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Many newcomers to business field struggle to find their way to write formal e-mails, they pick it up through trial and error, making some misfortunate mistakes throughout the way. Taking the following tips into consideration would save you some time and enhance your skills in writing professional electronic correspondences:
Formality: while writing business e-mails, keep in mind that e-mails could be used as a legal evidence, way of documentation for agreements and/or incidents, or they could be simply forwarded to a third party who doesn’t personally know you! Therefore, writing in formality would always be in your favor. Formal e-mails -in contrary to informal correspondences- requires formal but not dry language, objective content, proper introduction, and sequence control constructions; these factors form a solid and professional e-mail even when sent to a friend as long as it is in a work context.
Last but not least, picking the correct title is highly important. Do whatever it takes to make sure you are using the correct title before sending your e-mail; search previous e-mails, use google or ask your colleagues.
Efficient e-mails: an official e-mail doesn’t have to be complicated. Simple language and direct approach is usually more efficient.
Tools: using bullet points and action plan tables make it easier to be referred to through a second reading. Highlighting time, date and location in bold or different color is an effective tool to deliver your message promptly.
Recipients: How many times did you compose an e-mail wondering who should be on Cc and Bcc ? Cc stands for Carbon Copy while Bcc stands for Blind Carbon Copy.
To put it simply, follow these scenarios to eliminate the confusion; imagine that you have the chance to say what you are composing in a physical meeting and use:
To: the persons you are addressing the topic to.
CC: the persons who are attending or should be attending the meeting and have relevant roles; your direct manager and/or your assistant if they have to follow up the matter, each recipient’s director and/or assistant if they have following up roles as well, colleagues or attendees who had participated in a way or another to this particular subject or they have potential role in the future.
BCC: means that this recipient e-mail address is not going to be shown to other recipients. You may bcc the persons who are involved but don’t want their e-mail to be shared or to be dragged in further correspondences like organization’s CEO. Or for a group of individuals who don’t know each others and you should keep their e-mail addresses confidential; for instance, sending a general e-mail to many clints. On another hand, a wicked sender may use this option to report to certain recipient the subject without addressing him/her directly.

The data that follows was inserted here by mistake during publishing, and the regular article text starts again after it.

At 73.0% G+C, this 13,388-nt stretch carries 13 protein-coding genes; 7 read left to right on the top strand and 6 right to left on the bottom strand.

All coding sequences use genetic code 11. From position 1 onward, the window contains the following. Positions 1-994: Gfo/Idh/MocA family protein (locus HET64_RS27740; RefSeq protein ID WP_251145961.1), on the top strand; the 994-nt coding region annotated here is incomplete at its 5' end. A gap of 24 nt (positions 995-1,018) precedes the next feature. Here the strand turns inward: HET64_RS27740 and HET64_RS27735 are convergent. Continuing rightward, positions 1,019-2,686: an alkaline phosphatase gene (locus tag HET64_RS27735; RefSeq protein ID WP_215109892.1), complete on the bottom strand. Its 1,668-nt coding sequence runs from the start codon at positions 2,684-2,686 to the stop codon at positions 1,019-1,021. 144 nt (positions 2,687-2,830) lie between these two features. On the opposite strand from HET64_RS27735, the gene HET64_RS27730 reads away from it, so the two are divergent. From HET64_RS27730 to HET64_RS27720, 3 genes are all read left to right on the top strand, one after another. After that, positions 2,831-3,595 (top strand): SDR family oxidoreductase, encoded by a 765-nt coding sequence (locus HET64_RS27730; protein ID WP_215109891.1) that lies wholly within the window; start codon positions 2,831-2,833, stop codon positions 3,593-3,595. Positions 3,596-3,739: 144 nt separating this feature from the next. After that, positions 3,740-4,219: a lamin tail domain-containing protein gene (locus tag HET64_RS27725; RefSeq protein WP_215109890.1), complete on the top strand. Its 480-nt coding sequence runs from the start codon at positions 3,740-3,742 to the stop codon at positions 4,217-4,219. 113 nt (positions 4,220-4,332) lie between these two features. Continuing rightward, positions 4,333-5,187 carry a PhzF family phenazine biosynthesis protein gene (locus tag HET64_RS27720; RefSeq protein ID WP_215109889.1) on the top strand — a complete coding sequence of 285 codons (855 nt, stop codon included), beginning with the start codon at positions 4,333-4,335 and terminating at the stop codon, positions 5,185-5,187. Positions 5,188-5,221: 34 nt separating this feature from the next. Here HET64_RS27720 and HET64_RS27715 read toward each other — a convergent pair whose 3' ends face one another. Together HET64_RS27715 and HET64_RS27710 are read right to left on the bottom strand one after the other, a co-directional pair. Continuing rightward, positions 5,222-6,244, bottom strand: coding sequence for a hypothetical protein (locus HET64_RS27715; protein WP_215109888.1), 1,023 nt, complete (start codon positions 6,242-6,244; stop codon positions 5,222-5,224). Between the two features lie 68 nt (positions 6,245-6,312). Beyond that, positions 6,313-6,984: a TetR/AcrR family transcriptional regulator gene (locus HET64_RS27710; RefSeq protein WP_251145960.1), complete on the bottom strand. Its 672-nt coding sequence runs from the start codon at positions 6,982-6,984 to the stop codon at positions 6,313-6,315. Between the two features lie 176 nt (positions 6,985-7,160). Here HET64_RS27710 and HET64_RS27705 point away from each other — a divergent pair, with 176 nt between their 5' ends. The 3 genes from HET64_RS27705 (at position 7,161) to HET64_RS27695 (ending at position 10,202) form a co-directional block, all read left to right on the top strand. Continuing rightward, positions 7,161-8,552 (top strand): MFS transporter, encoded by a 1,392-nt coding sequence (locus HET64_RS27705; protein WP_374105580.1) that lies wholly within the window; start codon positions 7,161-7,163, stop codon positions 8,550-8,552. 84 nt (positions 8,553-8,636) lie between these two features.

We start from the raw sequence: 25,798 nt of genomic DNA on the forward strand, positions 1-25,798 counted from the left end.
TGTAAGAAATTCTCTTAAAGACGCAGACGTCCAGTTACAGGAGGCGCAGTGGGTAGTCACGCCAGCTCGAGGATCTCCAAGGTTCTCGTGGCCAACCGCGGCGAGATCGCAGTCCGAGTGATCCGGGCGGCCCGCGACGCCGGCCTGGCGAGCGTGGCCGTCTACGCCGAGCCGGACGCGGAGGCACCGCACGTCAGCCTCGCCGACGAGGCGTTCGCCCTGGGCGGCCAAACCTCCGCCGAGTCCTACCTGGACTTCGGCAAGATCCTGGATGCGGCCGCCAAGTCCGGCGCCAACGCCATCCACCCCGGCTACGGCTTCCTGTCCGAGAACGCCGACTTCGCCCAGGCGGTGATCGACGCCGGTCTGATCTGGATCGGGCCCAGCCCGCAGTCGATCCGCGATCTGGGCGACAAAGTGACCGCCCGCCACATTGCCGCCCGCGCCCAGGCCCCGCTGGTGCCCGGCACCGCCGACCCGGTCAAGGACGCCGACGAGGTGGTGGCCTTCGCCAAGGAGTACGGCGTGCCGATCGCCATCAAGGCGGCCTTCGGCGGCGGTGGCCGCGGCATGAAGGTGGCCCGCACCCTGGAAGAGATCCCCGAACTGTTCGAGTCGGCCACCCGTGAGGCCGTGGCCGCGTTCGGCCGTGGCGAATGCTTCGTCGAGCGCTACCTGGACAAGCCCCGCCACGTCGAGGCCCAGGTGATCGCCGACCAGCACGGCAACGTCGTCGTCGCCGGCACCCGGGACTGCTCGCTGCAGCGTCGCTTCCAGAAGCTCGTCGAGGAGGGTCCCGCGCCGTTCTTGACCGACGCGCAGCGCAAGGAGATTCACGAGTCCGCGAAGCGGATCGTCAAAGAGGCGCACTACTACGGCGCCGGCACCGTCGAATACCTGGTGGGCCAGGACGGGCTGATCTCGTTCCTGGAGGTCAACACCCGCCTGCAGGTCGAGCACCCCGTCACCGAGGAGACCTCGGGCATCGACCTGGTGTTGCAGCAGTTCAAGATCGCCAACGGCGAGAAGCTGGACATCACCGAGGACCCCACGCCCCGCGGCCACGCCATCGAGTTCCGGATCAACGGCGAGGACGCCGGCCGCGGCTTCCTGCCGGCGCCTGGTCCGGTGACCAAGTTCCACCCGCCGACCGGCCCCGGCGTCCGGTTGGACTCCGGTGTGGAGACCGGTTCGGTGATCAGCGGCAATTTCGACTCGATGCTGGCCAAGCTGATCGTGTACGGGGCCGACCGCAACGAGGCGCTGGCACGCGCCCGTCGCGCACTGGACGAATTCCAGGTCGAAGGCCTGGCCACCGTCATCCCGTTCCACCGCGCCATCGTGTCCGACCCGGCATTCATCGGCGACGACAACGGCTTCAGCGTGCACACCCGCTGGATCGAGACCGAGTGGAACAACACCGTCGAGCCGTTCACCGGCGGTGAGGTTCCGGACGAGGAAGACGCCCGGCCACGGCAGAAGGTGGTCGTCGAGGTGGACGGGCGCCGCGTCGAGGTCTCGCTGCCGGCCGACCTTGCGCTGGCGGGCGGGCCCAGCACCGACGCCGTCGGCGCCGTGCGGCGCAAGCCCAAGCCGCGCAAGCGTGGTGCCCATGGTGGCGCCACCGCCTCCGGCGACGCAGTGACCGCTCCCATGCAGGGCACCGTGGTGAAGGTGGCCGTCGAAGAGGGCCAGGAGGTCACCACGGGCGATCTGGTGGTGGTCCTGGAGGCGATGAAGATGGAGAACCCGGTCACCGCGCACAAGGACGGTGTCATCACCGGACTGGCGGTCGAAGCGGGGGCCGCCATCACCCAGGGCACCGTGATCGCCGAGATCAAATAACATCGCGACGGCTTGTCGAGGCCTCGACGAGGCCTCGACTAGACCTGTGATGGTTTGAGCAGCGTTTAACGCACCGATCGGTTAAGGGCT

Internal vs. external: sending an internal e-mail may not require a long introduction for the addressed topic or project but sending an e-mail to an external recipient is different and requires a brief introduction on who you are, what role you are playing in the project, and two-lines about why you are contacting him/her. it’s even recommended to explain the organization’s main field or vision.
Many people miss introducing themselves and their topic in first e-mail they sent especially if there was already a phone call; you may start with “According to our earlier conversation,” then rephrase in brief what you had agreed on the phone.
Attachment: must be mentioned with a brief of how it is relevant to your e-mail or what should be done with it, for instance, “find guidlines in the attached file”, “kindly print attached file, fill in and submit to …” or “use attached file to ….”. If there is more than one attached file, you could list them in bullet points.
Signature: must be added in the correct structure with the same exact spelling according to Human Resources Department in your organization; Name, Title, Department, Division (if necessary) and Organization Name followed by Contact Info; Telephone Number, E-mail, Organization Address and website. All info must be in caps first letters. Organization’a logo is preferably to be included.
And that is it; simple, yet fatal to how your emails are received.
Mrs. Al Gamdi is no stranger to this blog; she had contributed to it back in 2012 (Buying Time). Always a pleasure to have her in here, always interesting topics she tackles. – Saad